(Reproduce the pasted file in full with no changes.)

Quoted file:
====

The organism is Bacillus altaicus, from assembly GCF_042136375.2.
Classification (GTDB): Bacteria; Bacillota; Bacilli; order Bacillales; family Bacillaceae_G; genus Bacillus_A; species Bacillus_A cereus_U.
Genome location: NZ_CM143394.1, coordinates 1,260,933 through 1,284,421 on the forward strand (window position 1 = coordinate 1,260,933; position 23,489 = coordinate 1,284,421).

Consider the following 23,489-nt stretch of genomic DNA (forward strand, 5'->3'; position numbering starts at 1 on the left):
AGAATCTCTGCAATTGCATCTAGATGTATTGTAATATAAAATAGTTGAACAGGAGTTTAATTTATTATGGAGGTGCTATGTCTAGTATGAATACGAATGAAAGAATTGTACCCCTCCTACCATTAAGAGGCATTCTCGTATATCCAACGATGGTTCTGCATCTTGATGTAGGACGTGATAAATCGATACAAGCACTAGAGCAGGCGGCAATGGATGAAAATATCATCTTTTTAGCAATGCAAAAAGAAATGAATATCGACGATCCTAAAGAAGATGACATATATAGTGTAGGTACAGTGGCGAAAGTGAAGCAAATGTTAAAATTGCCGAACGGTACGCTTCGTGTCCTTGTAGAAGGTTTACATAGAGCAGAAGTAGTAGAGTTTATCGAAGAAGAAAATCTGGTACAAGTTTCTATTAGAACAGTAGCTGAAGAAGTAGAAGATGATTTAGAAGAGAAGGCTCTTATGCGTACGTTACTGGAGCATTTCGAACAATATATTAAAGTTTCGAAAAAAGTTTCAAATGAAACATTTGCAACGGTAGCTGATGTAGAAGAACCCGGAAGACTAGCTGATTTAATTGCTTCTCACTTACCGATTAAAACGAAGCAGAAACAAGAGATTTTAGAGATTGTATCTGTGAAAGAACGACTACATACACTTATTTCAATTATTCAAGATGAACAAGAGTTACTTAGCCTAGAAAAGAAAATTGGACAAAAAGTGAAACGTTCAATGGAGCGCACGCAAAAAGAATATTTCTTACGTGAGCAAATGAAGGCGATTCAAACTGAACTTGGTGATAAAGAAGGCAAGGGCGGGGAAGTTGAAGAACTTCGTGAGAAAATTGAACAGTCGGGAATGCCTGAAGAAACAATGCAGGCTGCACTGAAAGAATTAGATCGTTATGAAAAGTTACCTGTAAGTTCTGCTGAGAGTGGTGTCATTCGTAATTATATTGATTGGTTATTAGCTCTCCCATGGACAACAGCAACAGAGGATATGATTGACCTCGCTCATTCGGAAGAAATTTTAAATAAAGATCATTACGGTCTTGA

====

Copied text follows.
The organism is Bacillus altaicus, from assembly GCF_042136375.2.
Classification (GTDB): Bacteria; Bacillota; Bacilli; order Bacillales; family Bacillaceae_G; genus Bacillus_A; species Bacillus_A cereus_U.
Genome location: NZ_CM143394.1, coordinates 1,260,933 through 1,284,421 on the forward strand (window position 1 = coordinate 1,260,933; position 23,489 = coordinate 1,284,421).

Consider the following 23,489-nt stretch of genomic DNA (forward strand, 5'->3'; position numbering starts at 1 on the left):
AGAATCTCTGCAATTGCATCTAGATGTATTGTAATATAAAATAGTTGAACAGGAGTTTAATTTATTATGGAGGTGCTATGTCTAGTATGAATACGAATGAAAGAATTGTACCCCTCCTACCATTAAGAGGCATTCTCGTATATCCAACGATGGTTCTGCATCTTGATGTAGGACGTGATAAATCGATACAAGCACTAGAGCAGGCGGCAATGGATGAAAATATCATCTTTTTAGCAATGCAAAAAGAAATGAATATCGACGATCCTAAAGAAGATGACATATATAGTGTAGGTACAGTGGCGAAAGTGAAGCAAATGTTAAAATTGCCGAACGGTACGCTTCGTGTCCTTGTAGAAGGTTTACATAGAGCAGAAGTAGTAGAGTTTATCGAAGAAGAAAATCTGGTACAAGTTTCTATTAGAACAGTAGCTGAAGAAGTAGAAGATGATTTAGAAGAGAAGGCTCTTATGCGTACGTTACTGGAGCATTTCGAACAATATATTAAAGTTTCGAAAAAAGTTTCAAATGAAACATTTGCAACGGTAGCTGATGTAGAAGAACCCGGAAGACTAGCTGATTTAATTGCTTCTCACTTACCGATTAAAACGAAGCAGAAACAAGAGATTTTAGAGATTGTATCTGTGAAAGAACGACTACATACACTTATTTCAATTATTCAAGATGAACAAGAGTTACTTAGCCTAGAAAAGAAAATTGGACAAAAAGTGAAACGTTCAATGGAGCGCACGCAAAAAGAATATTTCTTACGTGAGCAAATGAAGGCGATTCAAACTGAACTTGGTGATAAAGAAGGCAAGGGCGGGGAAGTTGAAGAACTTCGTGAGAAAATTGAACAGTCGGGAATGCCTGAAGAAACAATGCAGGCTGCACTGAAAGAATTAGATCGTTATGAAAAGTTACCTGTAAGTTCTGCTGAGAGTGGTGTCATTCGTAATTATATTGATTGGTTATTAGCTCTCCCATGGACAACAGCAACAGAGGATATGATTGACCTCGCTCATTCGGAAGAAATTTTAAATAAAGATCATTACGGTCTTGA